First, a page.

Certainly schools cannot allow student demonstrations and protests to disrupt the school schedule every day. And there will always be questions about what issues rise to the level of importance to permit such disruption. But the fact that it is hard to draw a line does not take away from the fact that there are certain historic instances where well-organized and meaningful protest in high schools should be respected by school administrators and recognized by all as the educational opportunities they represent. The goal of high school is to prepare young people for adulthood.
The reaction of principals and administrators to punish the behavior of the students who walked out to protest gun violence contradicts the mission of our secondary-level learning institutions: to prepare young adults to think and advocate for themselves so that they may be productive future contributors both individually and for the collective good of our country.
Understanding this, many school districts have been supportive of these student efforts, acknowledging the students’ right to peacefully protest and emphasizing the “teachable moment.”
Earlier this month, for example, high school students at John Burroughs School in Ladue, Missouri rallied to defend an openly gay athlete and classmate targeted by anti LBGTQ rally organized by the Westboro Baptist Church. The headmaster was supportive, allowing students to gather for a 40-minute display of support, followed by a unity walk and a music filled assembly.
The coordinated and well-communicated efforts of students at the school are clearly taken from the playbook of high school students across the country who are organizing coordinated peaceful protests of gun violence to send a message to lawmakers to enact gun control laws.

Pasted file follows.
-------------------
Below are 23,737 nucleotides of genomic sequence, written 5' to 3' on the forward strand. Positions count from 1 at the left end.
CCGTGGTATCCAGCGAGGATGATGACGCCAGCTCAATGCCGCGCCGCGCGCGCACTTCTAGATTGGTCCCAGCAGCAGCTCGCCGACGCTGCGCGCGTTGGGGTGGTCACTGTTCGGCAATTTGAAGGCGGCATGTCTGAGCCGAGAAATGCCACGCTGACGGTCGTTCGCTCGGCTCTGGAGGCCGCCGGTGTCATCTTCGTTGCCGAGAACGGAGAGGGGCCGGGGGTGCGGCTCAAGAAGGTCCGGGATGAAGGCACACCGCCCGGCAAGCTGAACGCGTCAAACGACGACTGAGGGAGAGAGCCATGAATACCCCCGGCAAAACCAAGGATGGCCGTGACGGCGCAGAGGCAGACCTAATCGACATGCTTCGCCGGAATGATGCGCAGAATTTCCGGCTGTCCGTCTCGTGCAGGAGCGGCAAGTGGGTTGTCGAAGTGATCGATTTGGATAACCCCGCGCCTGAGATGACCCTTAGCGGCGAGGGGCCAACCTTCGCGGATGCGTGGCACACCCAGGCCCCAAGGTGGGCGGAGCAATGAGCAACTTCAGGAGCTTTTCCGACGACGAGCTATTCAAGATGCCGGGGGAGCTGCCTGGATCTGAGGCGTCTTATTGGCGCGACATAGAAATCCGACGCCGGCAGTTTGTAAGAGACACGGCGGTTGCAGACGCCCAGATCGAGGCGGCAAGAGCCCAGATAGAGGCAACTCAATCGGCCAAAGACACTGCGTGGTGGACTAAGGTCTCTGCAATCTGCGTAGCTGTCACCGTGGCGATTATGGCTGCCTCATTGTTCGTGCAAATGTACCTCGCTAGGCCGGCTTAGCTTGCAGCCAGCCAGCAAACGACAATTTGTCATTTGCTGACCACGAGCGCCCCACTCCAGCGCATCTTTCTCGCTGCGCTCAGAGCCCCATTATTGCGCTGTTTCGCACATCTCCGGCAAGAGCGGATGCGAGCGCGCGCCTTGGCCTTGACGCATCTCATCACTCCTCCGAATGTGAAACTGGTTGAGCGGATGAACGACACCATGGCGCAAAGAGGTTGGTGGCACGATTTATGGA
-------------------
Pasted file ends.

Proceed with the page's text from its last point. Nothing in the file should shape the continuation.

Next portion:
As a clinical professor at Loyola University Chicago School of Law, where I oversee a clinic where students deal with real clients, I witness experiential learning every day. Our students work with for-profit and non-profit start-ups, and these opportunities are often the first opportunity in law school that they have to experience actual interaction with a client. In these moments, students truly understand how their classroom knowledge can be applied in a meaningful way. The experience is always transformative.
Now students in Parkland — along with others around the country — are advocating for their personal safety and on behalf of classmates who were among the 17 people killed at Marjory Stoneman Douglas High School by a 19-year-old with an AR-15 magazine-fed semi-automatic rifle. Their actions are already creating change — the Florida legislature has already passed gun control restrictions (though it did not pass an automatic weapons ban sought by Parkland students).
By organizing and participating in peaceful protest around issues of safety, fairness and respect, these high school students are problem-solving by translating and actively applying skills that they have learned and practiced in the classroom to problems they see in the world around them. The opportunity to organize and communicate one’s views to the outside world is valuable, empowering and in line with these educational goals.
To view this in any other way is a disservice to our students.